He's No. 1. Cambodia's Prime Minister Hun Sen. Photo: Tomohiro Ohsumi/Getty Images
The world has rarely been more ripe for power grabs, and Hungary's Viktor Orbán is not the only leader taking advantage.
The big picture: Emergency laws in Serbia and Cambodia also provide leaders near-total power, while governments elsewhere are using the virus as cover to crack down on the media, opposition or minorities, the Economist reports.
- “China chose now to arrest Hong Kong’s leading pro-democracy activists and puncture its Basic Law.”
- “Algeria banned street marches that have lasted, off and on, for a year, threatening the elderly ruling elite.”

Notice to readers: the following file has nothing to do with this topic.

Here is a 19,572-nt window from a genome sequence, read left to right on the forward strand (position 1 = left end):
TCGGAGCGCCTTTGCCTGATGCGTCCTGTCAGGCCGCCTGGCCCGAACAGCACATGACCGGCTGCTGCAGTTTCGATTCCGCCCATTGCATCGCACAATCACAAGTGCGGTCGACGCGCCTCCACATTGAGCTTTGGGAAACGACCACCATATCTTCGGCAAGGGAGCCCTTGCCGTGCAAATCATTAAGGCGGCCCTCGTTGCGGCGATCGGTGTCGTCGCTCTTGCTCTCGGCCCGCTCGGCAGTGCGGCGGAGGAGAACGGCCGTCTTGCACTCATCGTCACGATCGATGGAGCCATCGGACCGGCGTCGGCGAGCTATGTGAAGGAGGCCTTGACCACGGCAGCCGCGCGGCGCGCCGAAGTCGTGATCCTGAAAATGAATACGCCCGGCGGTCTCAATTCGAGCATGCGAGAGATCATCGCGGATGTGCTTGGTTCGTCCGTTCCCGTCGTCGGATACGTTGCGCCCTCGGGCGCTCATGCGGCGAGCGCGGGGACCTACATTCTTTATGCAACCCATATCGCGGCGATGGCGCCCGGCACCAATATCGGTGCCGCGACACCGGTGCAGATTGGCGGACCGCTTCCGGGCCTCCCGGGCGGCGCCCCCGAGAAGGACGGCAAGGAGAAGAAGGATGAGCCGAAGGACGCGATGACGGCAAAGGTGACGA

- “Azerbaijan’s president says the ‘isolation’ of members of the opposition may ‘become a historical necessity.’ Several have been locked up for supposedly violating a lockdown.”
- “In Uganda police raided a shelter housing 20 gay and transgender people and later charged them with ‘congesting in a school-like-dormitory setting within a small house.’”
- “In Turkey at least eight journalists have been arrested on charges of ‘spreading misinformation.’”
- “In Bolivia the interim president, Jeanine Áñez, decreed that those who ‘misinform or cause uncertainty to the population’ can be jailed for one to ten years.”
- “In Fiji there have been more coronavirus-related arrests than diagnostic tests.”
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